Desert Food Chain With Plants & Animals

By Jim Jansen
desert plants image by Carol Tomalty from

The desert may seem like a barren landscape, with little life and even less activity. But further investigation of the ecosystem will reveal a vibrant food chain with a variety of adaptations that allow for life in these harsh conditions.

The Food Chain

The food chain in any ecosystem is more like a food web. Plants and animals all need energy to survive. They obtain this energy through food. All organisms are designed to consume certain kinds of food. We can divide these organisms into three categories: plants, herbivores and carnivores.


Plants are the first organisms in the environment to produce energy and are referred to as primary producers. They attain energy from sunlight and convert it into carbohydrates that are used for growth and maintenance. This process is called photosynthesis. Plants are the most abundant food source in any ecosystem. Because their energy is needed to support not only the animals that consume them directly, but also the animals at the top of the food chain, they must contain an abundant supply of energy in the form of carbohydrates.

In a desert ecosystem primary producers have ample sunlight to use for energy, however, water resources are often scarce and reduces the rate of photosynthesis. This limits their ability to grow and reproduce. For this reason, desert ecosystems contain less abundant plant life than more fertile ecosystems such as rain forests.


Herbivores are animals that consume plants. The energy they gain from the plants they consume is much less than the amount of energy originally acquired by the plant. Between 15 and 70 percent of the energy attained through sunlight is used for plant maintenance and respiration. The remaining energy is all that is left for herbivores to use.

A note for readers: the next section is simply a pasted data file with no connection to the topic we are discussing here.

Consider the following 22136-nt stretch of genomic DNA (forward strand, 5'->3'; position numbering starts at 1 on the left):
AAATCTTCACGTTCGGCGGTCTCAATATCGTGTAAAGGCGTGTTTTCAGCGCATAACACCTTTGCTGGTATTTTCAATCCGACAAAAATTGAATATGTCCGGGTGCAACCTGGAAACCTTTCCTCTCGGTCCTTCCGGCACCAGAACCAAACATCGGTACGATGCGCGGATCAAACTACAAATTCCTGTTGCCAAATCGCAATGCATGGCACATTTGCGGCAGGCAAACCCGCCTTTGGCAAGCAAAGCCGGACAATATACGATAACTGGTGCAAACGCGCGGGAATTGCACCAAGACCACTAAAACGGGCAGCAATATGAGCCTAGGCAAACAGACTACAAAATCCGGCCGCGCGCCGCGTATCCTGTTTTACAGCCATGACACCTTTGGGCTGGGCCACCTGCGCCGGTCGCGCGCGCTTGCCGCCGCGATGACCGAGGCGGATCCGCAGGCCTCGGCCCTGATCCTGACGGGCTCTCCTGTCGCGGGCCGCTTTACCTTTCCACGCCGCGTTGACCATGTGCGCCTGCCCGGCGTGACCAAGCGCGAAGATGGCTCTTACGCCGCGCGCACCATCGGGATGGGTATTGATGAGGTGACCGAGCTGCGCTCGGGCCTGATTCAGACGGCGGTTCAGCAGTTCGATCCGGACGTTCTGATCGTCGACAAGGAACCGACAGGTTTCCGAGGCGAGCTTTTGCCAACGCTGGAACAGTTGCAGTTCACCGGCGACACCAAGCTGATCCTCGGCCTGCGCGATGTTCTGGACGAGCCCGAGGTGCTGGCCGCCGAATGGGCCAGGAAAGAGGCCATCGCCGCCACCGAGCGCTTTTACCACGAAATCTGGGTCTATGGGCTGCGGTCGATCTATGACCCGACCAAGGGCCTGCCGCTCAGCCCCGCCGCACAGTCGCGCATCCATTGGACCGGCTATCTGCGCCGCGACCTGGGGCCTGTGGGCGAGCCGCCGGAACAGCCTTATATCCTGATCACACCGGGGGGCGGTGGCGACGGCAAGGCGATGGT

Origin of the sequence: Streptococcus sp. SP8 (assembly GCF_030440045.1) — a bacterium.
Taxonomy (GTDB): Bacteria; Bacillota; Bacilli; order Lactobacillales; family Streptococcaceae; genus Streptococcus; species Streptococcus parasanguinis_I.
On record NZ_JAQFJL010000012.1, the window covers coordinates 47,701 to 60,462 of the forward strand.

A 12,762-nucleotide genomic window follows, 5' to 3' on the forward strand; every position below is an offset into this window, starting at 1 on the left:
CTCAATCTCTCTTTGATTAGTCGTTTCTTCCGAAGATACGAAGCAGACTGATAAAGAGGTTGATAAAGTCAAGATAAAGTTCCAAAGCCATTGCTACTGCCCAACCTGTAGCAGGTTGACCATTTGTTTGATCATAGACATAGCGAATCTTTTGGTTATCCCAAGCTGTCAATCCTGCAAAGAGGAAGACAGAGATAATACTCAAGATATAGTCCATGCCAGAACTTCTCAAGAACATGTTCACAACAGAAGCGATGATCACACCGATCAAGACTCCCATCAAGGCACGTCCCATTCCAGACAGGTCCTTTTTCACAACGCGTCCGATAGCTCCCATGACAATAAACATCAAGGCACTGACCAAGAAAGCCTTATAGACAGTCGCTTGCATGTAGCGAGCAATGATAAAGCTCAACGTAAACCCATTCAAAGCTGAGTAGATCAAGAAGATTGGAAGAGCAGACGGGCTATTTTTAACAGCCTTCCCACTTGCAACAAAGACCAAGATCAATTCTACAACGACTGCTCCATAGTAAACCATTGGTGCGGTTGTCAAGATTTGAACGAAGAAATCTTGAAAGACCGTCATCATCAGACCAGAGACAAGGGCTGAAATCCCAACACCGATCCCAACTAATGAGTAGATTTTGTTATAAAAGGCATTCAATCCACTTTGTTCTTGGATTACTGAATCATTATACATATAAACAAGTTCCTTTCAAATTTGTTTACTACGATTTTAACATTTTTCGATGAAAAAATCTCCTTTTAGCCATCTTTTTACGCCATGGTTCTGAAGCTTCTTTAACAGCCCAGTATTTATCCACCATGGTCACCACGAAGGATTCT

Due to the scarce plant supply, desert ecosystems cannot support a large population of herbivores. Desert land is the least productive in terms of plant growth and animals that rely on plants for survival are smaller than in ecosystems with more resources. Rodents are very common in the desert ecosystem. Their smaller bodies require less food resources to support.


Animals that prey on rodents and other herbivores are the third category in the food web. These animals are called carnivores and gain an even smaller amount of the energy that was originally introduced into the ecosystem through photosynthesis. The animal that is consumed contains hair, bones and other indigestible material that is of no use to the carnivore. On average, the consumption of another animal provides a carnivore with 5 to 20 percent of the energy of that animal. Carnivores in a desert ecosystem include foxes, snakes and birds of prey.


Organisms must adapt to survive in a habitat as harsh as the desert, where water is scarce and the daytime temperatures are high. Plants adapt by increasing their rate of production per unit of water. Production of carbohydrates by plants in habitats with limited water availability will increase by 0.4 g of mass per kilogram of water.

Animals have adapted to the hot temperatures and low water availability in several ways, including nocturnal behavior. In addition to smaller animals dominating the landscape, carnivores in desert ecosystems require less water on average than those in other environments. When low on water, animals like coyotes or foxes will consume more food, retaining what water resources may be contained in them and using specially adapted low metabolic rates to prevent further water loss from the extra digestion.

About the Author

Jim Jansen has been writing articles since 2005 and has been featured in publications such as "The River Watch," and also contributes to and LIVESTRONG.COM. He has a Bachelor of Arts in professional writing from Michigan State University. Jansen specializes in outdoor recreation and environmental topics.